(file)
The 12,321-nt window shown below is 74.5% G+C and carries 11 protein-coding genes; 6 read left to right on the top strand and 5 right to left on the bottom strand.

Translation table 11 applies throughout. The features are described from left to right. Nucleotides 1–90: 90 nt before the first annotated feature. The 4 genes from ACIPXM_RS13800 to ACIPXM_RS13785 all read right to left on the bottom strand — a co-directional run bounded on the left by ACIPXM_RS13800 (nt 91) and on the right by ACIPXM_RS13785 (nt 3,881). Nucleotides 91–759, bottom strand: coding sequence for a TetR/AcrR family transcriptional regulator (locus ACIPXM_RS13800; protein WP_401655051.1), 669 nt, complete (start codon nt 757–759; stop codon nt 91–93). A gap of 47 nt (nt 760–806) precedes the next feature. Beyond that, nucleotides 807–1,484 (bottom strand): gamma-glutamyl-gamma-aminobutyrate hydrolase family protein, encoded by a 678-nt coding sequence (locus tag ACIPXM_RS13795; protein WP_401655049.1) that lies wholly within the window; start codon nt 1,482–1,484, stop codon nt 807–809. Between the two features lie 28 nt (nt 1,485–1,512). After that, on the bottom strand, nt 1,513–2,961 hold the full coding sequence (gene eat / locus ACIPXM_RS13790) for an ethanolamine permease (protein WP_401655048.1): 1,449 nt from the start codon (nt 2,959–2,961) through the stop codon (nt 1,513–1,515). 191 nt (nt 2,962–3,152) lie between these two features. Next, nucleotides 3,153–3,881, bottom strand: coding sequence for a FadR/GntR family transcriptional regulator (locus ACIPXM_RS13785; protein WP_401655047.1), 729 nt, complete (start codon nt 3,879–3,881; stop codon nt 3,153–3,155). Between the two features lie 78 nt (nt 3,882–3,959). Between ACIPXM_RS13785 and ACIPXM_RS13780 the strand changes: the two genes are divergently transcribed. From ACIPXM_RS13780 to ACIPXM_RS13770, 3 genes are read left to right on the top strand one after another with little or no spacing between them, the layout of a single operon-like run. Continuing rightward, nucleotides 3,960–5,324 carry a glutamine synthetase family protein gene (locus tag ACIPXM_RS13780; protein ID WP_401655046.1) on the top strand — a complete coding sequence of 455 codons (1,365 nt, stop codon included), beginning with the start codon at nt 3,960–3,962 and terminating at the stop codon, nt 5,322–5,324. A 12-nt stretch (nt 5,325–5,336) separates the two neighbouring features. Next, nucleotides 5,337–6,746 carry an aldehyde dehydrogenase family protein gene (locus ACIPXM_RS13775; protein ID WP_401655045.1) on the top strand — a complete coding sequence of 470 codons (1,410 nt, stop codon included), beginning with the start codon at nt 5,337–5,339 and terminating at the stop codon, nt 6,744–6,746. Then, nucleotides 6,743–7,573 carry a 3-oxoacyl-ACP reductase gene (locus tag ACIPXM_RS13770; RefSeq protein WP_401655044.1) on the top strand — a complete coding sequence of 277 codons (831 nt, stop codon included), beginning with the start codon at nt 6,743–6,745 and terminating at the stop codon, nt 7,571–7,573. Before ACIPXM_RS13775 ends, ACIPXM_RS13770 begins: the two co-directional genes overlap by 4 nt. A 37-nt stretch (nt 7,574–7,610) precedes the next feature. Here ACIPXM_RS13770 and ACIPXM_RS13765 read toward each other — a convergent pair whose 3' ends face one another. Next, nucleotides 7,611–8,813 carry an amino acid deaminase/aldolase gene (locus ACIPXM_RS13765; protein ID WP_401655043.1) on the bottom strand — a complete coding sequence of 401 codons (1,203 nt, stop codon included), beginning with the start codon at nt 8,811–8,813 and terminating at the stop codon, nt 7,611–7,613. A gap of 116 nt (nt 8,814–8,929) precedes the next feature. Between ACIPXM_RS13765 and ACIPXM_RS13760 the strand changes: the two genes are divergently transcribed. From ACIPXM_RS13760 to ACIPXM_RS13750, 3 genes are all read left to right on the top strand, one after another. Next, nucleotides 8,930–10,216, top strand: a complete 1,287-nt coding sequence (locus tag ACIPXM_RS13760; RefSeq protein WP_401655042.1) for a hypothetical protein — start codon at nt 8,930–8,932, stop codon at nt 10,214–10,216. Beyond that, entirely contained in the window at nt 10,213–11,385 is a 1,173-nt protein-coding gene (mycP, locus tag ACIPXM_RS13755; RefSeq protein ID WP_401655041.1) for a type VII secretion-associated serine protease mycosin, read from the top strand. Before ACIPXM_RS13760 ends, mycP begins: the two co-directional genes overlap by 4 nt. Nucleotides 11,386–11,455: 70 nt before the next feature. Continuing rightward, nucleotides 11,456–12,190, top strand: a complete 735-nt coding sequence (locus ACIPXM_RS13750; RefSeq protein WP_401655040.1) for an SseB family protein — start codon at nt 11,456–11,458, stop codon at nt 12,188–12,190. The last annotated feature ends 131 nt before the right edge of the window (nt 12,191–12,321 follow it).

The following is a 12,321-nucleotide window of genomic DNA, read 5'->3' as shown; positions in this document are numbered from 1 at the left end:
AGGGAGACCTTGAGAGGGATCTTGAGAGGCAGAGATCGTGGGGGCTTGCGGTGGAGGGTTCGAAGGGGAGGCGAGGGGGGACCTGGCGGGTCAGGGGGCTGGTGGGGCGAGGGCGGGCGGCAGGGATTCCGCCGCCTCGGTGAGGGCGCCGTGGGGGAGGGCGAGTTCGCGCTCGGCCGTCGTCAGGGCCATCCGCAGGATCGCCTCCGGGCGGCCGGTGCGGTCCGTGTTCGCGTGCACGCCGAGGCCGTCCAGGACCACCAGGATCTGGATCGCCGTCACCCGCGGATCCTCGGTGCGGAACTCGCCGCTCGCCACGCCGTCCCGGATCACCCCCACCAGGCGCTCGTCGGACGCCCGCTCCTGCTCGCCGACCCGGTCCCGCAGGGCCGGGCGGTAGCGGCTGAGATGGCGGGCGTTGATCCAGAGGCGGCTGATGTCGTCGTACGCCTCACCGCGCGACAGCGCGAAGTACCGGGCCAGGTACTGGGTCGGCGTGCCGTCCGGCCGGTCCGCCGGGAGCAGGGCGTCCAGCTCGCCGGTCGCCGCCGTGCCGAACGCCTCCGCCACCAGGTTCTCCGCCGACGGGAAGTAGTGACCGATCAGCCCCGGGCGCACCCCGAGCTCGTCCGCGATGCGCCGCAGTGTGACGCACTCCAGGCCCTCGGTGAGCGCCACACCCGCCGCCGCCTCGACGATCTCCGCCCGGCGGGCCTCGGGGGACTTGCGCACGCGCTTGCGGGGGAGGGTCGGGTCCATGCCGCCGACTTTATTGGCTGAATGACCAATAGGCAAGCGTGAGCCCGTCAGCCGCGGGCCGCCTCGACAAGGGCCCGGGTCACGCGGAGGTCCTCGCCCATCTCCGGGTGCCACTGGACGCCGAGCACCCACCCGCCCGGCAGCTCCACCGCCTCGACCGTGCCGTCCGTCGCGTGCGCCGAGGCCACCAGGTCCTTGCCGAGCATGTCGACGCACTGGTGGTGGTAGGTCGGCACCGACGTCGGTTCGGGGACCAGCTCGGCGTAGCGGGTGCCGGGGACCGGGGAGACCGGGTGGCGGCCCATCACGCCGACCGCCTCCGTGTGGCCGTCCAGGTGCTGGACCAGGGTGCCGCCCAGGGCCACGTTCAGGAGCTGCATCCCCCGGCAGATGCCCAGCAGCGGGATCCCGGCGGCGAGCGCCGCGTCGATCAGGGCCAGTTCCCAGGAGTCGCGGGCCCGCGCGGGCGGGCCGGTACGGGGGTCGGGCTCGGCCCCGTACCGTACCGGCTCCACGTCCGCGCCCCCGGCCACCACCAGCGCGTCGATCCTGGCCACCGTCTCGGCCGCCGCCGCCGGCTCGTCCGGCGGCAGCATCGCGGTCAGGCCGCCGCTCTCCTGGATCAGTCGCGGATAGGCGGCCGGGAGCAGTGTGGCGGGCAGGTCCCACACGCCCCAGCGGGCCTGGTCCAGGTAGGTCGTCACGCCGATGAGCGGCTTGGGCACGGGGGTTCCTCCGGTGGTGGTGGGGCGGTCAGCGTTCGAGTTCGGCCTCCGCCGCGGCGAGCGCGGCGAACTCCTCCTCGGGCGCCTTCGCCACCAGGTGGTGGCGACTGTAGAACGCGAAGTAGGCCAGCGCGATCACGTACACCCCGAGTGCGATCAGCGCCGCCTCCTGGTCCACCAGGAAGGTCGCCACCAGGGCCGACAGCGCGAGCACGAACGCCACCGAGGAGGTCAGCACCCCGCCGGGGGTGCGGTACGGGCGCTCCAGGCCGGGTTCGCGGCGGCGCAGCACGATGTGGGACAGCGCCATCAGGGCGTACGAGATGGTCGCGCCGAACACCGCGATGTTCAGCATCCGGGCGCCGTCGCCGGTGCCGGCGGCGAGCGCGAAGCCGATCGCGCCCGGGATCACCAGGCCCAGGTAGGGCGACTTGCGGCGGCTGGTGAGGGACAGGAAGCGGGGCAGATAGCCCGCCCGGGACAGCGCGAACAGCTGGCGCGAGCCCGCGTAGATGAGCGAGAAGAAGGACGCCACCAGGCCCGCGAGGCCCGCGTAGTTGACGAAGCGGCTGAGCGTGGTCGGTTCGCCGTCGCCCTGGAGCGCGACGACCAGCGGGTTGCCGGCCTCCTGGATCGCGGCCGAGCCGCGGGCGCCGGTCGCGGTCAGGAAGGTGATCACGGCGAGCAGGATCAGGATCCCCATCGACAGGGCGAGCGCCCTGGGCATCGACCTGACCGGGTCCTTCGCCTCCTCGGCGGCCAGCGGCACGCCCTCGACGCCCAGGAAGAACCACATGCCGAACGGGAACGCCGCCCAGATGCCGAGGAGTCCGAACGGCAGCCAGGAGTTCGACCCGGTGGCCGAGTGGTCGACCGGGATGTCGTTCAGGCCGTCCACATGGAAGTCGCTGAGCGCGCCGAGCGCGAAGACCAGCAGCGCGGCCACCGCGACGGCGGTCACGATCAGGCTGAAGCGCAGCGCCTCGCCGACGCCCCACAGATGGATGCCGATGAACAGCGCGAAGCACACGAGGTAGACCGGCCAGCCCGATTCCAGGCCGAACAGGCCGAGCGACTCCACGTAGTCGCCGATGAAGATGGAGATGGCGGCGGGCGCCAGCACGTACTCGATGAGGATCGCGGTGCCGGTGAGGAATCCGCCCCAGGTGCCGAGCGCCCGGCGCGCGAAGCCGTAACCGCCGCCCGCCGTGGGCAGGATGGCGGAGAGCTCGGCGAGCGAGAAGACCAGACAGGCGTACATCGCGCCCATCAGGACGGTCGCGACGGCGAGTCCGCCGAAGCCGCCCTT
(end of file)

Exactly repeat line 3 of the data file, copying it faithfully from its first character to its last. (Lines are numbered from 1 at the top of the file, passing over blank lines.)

The following is a 12,321-nucleotide window of genomic DNA, read 5'->3' as shown; positions in this document are numbered from 1 at the left end: